Neither Trump nor Clinton have seriously addressed U.S. policy for any of these five wars, and the Obama Administration has not publically stated its grand strategy for any conflict. For the first time in its national history, the United States may get through a Presidential campaign amidst multiple wars without seriously debating or discussing where any of its wars are going, or what their longer-term impact will be.
If anything, both American politics and the media seem to focus far more on whether or not President Obama failed to keep his 2008 campaign promises to end very different wars. This focus disregards whether or not his legacy involves the ability to actually win any of what are now very different conflicts in a form that will have an outcome that serves U.S. interests and those of our allies.

True Victory in War is Not Shaped by the Military Outcome But by What Happens Once the 

Fighting is Over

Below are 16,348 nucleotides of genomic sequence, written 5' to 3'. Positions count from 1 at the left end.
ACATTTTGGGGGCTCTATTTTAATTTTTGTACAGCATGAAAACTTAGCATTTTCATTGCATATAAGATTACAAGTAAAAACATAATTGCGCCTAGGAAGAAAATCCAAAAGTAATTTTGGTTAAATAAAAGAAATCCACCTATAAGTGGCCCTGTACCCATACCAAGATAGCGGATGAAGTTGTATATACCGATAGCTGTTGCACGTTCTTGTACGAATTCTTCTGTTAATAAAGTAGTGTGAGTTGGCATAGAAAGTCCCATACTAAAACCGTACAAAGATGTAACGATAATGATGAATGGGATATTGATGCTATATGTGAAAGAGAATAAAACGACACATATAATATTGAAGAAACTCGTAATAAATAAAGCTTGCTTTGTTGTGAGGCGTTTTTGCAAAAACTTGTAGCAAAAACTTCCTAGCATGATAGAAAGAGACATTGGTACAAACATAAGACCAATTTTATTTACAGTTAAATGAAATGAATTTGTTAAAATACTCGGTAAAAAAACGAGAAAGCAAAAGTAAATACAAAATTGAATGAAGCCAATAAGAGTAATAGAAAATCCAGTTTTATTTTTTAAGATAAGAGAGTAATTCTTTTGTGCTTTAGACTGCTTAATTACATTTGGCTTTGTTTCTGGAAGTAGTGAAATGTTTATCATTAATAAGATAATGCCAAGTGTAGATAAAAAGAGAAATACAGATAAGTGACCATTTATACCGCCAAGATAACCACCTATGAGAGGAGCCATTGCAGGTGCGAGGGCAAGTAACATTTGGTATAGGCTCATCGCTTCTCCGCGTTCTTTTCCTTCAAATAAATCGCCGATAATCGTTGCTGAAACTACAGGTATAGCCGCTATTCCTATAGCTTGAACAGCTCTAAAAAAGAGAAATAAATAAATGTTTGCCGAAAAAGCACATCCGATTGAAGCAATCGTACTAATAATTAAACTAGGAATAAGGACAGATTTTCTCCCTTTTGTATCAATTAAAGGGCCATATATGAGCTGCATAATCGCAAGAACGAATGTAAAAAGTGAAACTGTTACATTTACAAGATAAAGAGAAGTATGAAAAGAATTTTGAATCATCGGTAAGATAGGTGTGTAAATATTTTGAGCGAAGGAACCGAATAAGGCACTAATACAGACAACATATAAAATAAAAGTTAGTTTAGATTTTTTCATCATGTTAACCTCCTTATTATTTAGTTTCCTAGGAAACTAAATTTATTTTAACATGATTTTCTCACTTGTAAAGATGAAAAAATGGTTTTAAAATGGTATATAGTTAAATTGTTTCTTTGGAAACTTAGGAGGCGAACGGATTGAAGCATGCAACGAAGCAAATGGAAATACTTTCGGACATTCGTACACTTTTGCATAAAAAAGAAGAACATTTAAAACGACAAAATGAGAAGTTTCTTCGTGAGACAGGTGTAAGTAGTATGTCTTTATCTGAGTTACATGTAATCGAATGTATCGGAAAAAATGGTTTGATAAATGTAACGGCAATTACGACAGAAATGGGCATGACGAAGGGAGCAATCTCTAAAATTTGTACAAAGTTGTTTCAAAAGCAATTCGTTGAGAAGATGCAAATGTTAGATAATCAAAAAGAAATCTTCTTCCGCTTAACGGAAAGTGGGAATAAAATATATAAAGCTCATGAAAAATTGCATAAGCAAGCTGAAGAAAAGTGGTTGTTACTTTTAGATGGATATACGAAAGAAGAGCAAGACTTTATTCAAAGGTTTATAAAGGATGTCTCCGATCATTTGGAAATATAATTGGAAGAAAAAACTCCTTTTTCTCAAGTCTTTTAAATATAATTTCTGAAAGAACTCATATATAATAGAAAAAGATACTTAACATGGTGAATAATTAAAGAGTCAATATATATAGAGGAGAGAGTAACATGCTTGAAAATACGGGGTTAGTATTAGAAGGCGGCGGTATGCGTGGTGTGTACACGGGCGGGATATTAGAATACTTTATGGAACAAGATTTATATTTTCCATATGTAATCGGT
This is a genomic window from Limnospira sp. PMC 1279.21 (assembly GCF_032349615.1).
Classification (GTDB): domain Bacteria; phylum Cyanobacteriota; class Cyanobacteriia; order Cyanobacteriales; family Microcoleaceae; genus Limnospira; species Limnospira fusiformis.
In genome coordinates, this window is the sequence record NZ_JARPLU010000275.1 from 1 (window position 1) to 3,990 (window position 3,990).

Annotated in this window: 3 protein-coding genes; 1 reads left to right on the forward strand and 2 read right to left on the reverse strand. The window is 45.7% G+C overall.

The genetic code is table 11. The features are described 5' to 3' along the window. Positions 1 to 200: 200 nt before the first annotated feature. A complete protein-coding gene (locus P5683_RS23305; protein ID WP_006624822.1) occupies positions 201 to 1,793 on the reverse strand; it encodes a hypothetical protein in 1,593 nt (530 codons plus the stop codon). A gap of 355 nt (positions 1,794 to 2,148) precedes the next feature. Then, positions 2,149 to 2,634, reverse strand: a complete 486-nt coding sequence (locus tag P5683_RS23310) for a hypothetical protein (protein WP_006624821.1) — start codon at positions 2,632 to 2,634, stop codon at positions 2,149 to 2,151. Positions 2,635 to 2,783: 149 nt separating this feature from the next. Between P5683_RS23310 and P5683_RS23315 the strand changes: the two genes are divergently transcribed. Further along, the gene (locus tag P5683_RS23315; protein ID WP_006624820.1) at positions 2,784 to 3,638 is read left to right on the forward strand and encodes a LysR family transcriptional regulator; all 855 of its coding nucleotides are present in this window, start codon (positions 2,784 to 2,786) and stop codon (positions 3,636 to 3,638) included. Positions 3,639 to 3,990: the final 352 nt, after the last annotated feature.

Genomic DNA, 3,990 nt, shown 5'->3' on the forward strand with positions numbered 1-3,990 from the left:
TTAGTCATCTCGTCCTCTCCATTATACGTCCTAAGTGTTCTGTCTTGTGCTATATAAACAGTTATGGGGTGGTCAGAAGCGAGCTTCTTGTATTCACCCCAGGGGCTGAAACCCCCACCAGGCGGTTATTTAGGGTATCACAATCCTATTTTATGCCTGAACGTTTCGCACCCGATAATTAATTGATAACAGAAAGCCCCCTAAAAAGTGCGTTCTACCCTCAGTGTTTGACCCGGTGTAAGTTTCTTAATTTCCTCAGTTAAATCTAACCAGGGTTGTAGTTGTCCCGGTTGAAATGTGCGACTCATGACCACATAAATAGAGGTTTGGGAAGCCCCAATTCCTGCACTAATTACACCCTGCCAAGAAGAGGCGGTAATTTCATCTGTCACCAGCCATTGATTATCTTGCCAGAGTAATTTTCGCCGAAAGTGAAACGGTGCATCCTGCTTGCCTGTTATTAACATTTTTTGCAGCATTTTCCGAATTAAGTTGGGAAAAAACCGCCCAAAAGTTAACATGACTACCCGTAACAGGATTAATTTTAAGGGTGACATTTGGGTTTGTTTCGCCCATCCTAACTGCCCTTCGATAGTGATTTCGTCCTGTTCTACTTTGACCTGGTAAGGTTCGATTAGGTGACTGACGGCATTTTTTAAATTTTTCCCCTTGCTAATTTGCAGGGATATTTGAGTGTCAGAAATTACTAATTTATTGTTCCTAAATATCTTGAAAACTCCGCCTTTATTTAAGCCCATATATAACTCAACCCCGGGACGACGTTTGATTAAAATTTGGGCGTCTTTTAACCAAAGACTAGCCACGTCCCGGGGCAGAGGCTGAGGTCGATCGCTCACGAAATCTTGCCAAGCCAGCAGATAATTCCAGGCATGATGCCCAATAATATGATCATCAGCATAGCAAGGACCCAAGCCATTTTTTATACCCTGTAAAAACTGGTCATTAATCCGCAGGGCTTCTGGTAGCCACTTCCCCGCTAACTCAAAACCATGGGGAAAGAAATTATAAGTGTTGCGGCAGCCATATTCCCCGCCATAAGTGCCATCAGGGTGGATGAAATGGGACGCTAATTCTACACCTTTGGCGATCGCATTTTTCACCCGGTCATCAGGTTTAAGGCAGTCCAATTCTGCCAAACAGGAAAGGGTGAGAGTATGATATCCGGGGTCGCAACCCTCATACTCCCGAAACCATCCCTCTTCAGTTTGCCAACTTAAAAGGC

This lack of attention to America’s wars is dangerous in the case of all its wars, but it is particularly dangerous in the case of Iraq, Syria, Libya, and Yemen. The United States is supporting a very different mix of forces in each country in different ways with what seems to be one narrow goal: denying ISIS the ability to control territory or the ability to establish some form of government and sanctuary. The key U.S. tools in each war zone mix air power and with U.S. train and assist efforts and arms transfers to local factions. The United States also provides some limited ground artillery and Special Forces support in Iraq, and a mix of more limited U.S. and allied support for very different types of factions in Syria and Libya.